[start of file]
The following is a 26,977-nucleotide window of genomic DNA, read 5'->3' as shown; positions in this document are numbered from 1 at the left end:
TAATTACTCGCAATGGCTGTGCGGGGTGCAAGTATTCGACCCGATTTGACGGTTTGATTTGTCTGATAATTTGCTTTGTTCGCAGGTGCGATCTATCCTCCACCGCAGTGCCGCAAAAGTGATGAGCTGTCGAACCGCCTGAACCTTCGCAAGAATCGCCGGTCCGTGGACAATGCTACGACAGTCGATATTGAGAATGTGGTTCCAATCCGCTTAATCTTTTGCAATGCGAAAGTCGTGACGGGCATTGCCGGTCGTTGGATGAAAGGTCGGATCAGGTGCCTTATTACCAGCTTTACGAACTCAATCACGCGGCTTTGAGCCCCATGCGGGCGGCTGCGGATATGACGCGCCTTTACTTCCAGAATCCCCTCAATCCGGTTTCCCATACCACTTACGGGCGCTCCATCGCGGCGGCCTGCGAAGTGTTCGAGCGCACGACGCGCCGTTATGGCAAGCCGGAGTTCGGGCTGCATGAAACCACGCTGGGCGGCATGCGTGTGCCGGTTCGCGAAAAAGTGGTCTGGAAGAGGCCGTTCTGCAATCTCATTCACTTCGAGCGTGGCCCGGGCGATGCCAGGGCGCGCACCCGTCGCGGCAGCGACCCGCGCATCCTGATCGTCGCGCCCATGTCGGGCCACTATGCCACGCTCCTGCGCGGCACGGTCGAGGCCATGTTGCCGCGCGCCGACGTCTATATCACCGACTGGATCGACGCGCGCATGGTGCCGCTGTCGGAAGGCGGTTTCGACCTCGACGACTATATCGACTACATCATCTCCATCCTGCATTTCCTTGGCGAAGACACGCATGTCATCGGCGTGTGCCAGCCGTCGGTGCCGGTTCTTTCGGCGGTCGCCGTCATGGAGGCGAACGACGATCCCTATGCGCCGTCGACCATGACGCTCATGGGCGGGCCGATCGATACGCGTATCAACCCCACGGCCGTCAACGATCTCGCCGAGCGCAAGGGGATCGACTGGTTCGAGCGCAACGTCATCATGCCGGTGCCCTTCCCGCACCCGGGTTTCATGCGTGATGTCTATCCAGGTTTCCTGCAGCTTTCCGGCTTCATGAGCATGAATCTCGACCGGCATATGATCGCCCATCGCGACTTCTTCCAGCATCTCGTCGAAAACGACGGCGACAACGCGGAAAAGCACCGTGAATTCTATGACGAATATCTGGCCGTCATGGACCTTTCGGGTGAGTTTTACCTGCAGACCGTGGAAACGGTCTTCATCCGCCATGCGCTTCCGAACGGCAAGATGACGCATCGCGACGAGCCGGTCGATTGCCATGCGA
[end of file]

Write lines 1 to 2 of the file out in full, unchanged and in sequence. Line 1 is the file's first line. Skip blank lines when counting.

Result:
The following is a 26,977-nucleotide window of genomic DNA, read 5'->3' as shown; positions in this document are numbered from 1 at the left end:
TAATTACTCGCAATGGCTGTGCGGGGTGCAAGTATTCGACCCGATTTGACGGTTTGATTTGTCTGATAATTTGCTTTGTTCGCAGGTGCGATCTATCCTCCACCGCAGTGCCGCAAAAGTGATGAGCTGTCGAACCGCCTGAACCTTCGCAAGAATCGCCGGTCCGTGGACAATGCTACGACAGTCGATATTGAGAATGTGGTTCCAATCCGCTTAATCTTTTGCAATGCGAAAGTCGTGACGGGCATTGCCGGTCGTTGGATGAAAGGTCGGATCAGGTGCCTTATTACCAGCTTTACGAACTCAATCACGCGGCTTTGAGCCCCATGCGGGCGGCTGCGGATATGACGCGCCTTTACTTCCAGAATCCCCTCAATCCGGTTTCCCATACCACTTACGGGCGCTCCATCGCGGCGGCCTGCGAAGTGTTCGAGCGCACGACGCGCCGTTATGGCAAGCCGGAGTTCGGGCTGCATGAAACCACGCTGGGCGGCATGCGTGTGCCGGTTCGCGAAAAAGTGGTCTGGAAGAGGCCGTTCTGCAATCTCATTCACTTCGAGCGTGGCCCGGGCGATGCCAGGGCGCGCACCCGTCGCGGCAGCGACCCGCGCATCCTGATCGTCGCGCCCATGTCGGGCCACTATGCCACGCTCCTGCGCGGCACGGTCGAGGCCATGTTGCCGCGCGCCGACGTCTATATCACCGACTGGATCGACGCGCGCATGGTGCCGCTGTCGGAAGGCGGTTTCGACCTCGACGACTATATCGACTACATCATCTCCATCCTGCATTTCCTTGGCGAAGACACGCATGTCATCGGCGTGTGCCAGCCGTCGGTGCCGGTTCTTTCGGCGGTCGCCGTCATGGAGGCGAACGACGATCCCTATGCGCCGTCGACCATGACGCTCATGGGCGGGCCGATCGATACGCGTATCAACCCCACGGCCGTCAACGATCTCGCCGAGCGCAAGGGGATCGACTGGTTCGAGCGCAACGTCATCATGCCGGTGCCCTTCCCGCACCCGGGTTTCATGCGTGATGTCTATCCAGGTTTCCTGCAGCTTTCCGGCTTCATGAGCATGAATCTCGACCGGCATATGATCGCCCATCGCGACTTCTTCCAGCATCTCGTCGAAAACGACGGCGACAACGCGGAAAAGCACCGTGAATTCTATGACGAATATCTGGCCGTCATGGACCTTTCGGGTGAGTTTTACCTGCAGACCGTGGAAACGGTCTTCATCCGCCATGCGCTTCCGAACGGCAAGATGACGCATCGCGACGAGCCGGTCGATTGCCATGCGA